JAKARTA-Just after the New Year holiday, on January 8, 2019, dozens of students from Nurul Falah Leles Elementary School in a remote village in West Java, Indonesia gathered on the playground and looked eagerly into the sky.

At noon, a drone carrying school bags, books, football and other things flew from a distance and landed steadily on the ground. The children cheered for joy.

This is an unmanned aircraft test flight carried out by the Indonesian government in cooperation with JD.com, Inc., a well-known Internet company in China. The successful first flight proved JD’s mature delivery technology and strengthened the Indonesian government’s confidence in expanding cooperation with Chinese technology companies to use drones to deliver goods to people in remote areas or islands.

The new delivery solution is the epitome of high-tech cooperation between China and Indonesia. In recent years, with the continuous development of cooperation projects under the China ’s “Belt and Road” initiative, bilateral trade between the two countries has improved and the areas of cooperation have expanded.

High speed rail

According to data from the Chinese Embassy in Indonesia, the bilateral trade volume between China and Indonesia reached US $ 77.4 billion in 2018, a record high. China has become Indonesia’s largest trading partner for eight consecutive years.

At the same time, China has been increasing imports of various Indonesian products, including palm oil and tropical fruits, and exporting the high-tech products and mechanical and electrical equipment most needed by the Indonesian market. Therefore, Indonesia’s trade deficit with China has further reduced, and the bilateral trade structure has become more balanced.

From 2013 to 2018, China’s foreign direct investment increased from US $ 300 million to US $ 2.4 billion per year, jumping from 12th to 3rd in Indonesia’s list of foreign investment sources. In the first half of this year alone, Chinese direct investment in Indonesia reached US $ 2.29 billion, which was close to the level of last year.

In addition to traditional areas such as trade, infrastructure, energy, project contracting, Chinese companies’ investments in Indonesia have also been transferred to emerging industries such as technology transfer, industrial manufacturing, personnel training, financial innovation and the digital economy.

The Jakarta-Bandung High Speed ​​Rail (HSR) project was invested and constructed by a joint consortium of Chinese and Indonesian state-owned enterprises and equipped with Chinese technology, standards and facilities. It is the first high-speed rail in Indonesia and in Southeast Asia. Once completed, the railway will reduce travel time between the two cities from more than three hours to approximately 40 minutes, and form a high-speed rail economic corridor along the way.

Indonesian President Joko Widodo praised the project, saying “the increasing flow of people and products will allow us to win competition between nations.”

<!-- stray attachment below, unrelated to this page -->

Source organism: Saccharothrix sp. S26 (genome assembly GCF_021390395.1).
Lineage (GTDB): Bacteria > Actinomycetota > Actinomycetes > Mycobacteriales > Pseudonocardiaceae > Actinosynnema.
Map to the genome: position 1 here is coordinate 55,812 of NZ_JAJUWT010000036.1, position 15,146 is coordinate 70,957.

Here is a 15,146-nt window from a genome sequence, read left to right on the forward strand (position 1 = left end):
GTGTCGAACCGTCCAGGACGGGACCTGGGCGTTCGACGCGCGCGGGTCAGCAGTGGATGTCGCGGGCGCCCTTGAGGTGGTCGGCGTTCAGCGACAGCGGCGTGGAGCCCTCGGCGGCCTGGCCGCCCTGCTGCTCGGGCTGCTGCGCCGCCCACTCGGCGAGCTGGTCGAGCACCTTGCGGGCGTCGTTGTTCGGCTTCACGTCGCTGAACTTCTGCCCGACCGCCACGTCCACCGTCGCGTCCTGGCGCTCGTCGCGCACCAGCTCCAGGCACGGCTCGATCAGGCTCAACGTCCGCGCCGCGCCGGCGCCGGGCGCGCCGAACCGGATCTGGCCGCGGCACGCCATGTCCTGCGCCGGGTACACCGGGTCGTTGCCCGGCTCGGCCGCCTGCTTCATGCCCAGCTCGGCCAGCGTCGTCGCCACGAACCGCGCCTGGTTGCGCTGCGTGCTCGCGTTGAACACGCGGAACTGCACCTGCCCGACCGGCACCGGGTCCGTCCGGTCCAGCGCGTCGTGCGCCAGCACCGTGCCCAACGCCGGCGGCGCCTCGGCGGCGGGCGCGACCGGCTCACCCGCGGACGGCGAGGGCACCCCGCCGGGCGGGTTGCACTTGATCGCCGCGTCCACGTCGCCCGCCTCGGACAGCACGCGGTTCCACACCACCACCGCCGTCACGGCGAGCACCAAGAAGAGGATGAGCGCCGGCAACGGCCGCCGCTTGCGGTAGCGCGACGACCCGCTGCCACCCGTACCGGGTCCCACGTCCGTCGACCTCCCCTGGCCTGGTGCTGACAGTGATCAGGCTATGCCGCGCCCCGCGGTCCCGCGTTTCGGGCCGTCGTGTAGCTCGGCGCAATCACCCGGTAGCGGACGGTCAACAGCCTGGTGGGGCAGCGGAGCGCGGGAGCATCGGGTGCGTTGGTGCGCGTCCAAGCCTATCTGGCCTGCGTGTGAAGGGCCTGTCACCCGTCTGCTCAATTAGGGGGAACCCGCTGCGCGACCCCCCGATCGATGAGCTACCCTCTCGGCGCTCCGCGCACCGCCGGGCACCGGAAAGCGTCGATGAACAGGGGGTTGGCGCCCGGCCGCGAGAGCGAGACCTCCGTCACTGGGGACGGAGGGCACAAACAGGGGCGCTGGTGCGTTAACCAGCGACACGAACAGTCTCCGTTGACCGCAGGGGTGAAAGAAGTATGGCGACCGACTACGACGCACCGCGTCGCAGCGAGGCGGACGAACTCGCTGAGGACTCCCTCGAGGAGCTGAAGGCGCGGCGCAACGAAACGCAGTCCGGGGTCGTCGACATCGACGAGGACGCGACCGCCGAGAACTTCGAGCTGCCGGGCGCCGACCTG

In 2017, China’s SAIC-GM-Wuling (SGMW) and Dongfeng Sokon established their respective factories in Indonesia. In September of this year, Indonesia’s Wuling began exporting its Chevrolet Copac products to Thailand, Brunei and Fiji.

In addition to the SGMW plant in Chikarang, Indonesia, China ’s Mengniu Diary Co., Ltd. invested $ 50 million in a diary plant that was completed and started production last November, providing more than 1,000 jobs for locals and supplying its products. Sold throughout Southeast Asia.

High-speed Internet access in Indonesia has also attracted successful Chinese e-commerce companies to invest and conduct business online in the island country. In August 2017, Alibaba Group invested in Tokopedia, Indonesia’s largest e-commerce platform, and built the Indonesian version of Taobao. JD.com and Tencent Holdings Limited also invested in Indonesia, making it the largest e-commerce market in Southeast Asia, providing Indonesian customers with competitive products and services, and bringing 60 million Indonesian SMEs to market. To develop opportunities.

Chinese companies in Indonesia have also been paying attention to cultivating local talent and hiring locals. Since 2000, Huawei Technologies Co., Ltd. has provided various skills training to more than 12,000 engineers and 3,000 students in Indonesia. Zhejiang Geotechnical Base also provided training for more than 100 Indonesian heavy machinery operators on excavators, pile drivers and excavators. driller.

Saryadi Guyatno, a senior official of the Ministry of Education and Culture, said that the Indonesian government hopes that more Chinese companies can cooperate with Indonesian vocational schools and colleges to cultivate more local talents so that companies and Indonesian society can grow together.

According to Counselor Wang Liping, Minister of Economy and Trade of the Chinese Embassy in Indonesia, in recent years, economic cooperation between China and Indonesia has been based on Indonesia.